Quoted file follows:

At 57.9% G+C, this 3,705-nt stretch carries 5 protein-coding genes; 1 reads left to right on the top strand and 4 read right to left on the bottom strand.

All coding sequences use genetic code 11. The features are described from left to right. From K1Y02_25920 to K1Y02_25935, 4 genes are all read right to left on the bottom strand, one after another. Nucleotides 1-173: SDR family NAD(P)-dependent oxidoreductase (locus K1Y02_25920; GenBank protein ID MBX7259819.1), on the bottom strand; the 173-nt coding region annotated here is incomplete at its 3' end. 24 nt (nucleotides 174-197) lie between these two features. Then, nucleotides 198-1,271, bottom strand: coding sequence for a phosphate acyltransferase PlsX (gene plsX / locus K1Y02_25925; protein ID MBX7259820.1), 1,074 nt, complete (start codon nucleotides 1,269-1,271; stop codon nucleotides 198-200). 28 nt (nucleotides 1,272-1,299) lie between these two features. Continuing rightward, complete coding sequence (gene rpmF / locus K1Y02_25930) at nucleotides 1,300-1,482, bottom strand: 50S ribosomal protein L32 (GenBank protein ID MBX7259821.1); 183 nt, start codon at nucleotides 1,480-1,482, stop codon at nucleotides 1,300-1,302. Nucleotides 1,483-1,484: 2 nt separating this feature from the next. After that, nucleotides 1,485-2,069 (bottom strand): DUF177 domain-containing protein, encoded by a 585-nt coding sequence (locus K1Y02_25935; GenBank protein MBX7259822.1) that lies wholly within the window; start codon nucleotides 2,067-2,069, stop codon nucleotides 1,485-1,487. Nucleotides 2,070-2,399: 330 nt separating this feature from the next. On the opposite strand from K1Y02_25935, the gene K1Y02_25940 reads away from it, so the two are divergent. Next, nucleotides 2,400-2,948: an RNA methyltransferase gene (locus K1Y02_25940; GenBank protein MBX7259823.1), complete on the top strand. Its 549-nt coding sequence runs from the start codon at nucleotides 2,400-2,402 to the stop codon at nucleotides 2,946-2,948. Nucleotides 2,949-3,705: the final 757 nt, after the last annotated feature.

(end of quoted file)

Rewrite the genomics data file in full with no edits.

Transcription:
At 57.9% G+C, this 3,705-nt stretch carries 5 protein-coding genes; 1 reads left to right on the top strand and 4 read right to left on the bottom strand.

All coding sequences use genetic code 11. The features are described from left to right. From K1Y02_25920 to K1Y02_25935, 4 genes are all read right to left on the bottom strand, one after another. Nucleotides 1-173: SDR family NAD(P)-dependent oxidoreductase (locus K1Y02_25920; GenBank protein ID MBX7259819.1), on the bottom strand; the 173-nt coding region annotated here is incomplete at its 3' end. 24 nt (nucleotides 174-197) lie between these two features. Then, nucleotides 198-1,271, bottom strand: coding sequence for a phosphate acyltransferase PlsX (gene plsX / locus K1Y02_25925; protein ID MBX7259820.1), 1,074 nt, complete (start codon nucleotides 1,269-1,271; stop codon nucleotides 198-200). 28 nt (nucleotides 1,272-1,299) lie between these two features. Continuing rightward, complete coding sequence (gene rpmF / locus K1Y02_25930) at nucleotides 1,300-1,482, bottom strand: 50S ribosomal protein L32 (GenBank protein ID MBX7259821.1); 183 nt, start codon at nucleotides 1,480-1,482, stop codon at nucleotides 1,300-1,302. Nucleotides 1,483-1,484: 2 nt separating this feature from the next. After that, nucleotides 1,485-2,069 (bottom strand): DUF177 domain-containing protein, encoded by a 585-nt coding sequence (locus K1Y02_25935; GenBank protein MBX7259822.1) that lies wholly within the window; start codon nucleotides 2,067-2,069, stop codon nucleotides 1,485-1,487. Nucleotides 2,070-2,399: 330 nt separating this feature from the next. On the opposite strand from K1Y02_25935, the gene K1Y02_25940 reads away from it, so the two are divergent. Next, nucleotides 2,400-2,948: an RNA methyltransferase gene (locus K1Y02_25940; GenBank protein MBX7259823.1), complete on the top strand. Its 549-nt coding sequence runs from the start codon at nucleotides 2,400-2,402 to the stop codon at nucleotides 2,946-2,948. Nucleotides 2,949-3,705: the final 757 nt, after the last annotated feature.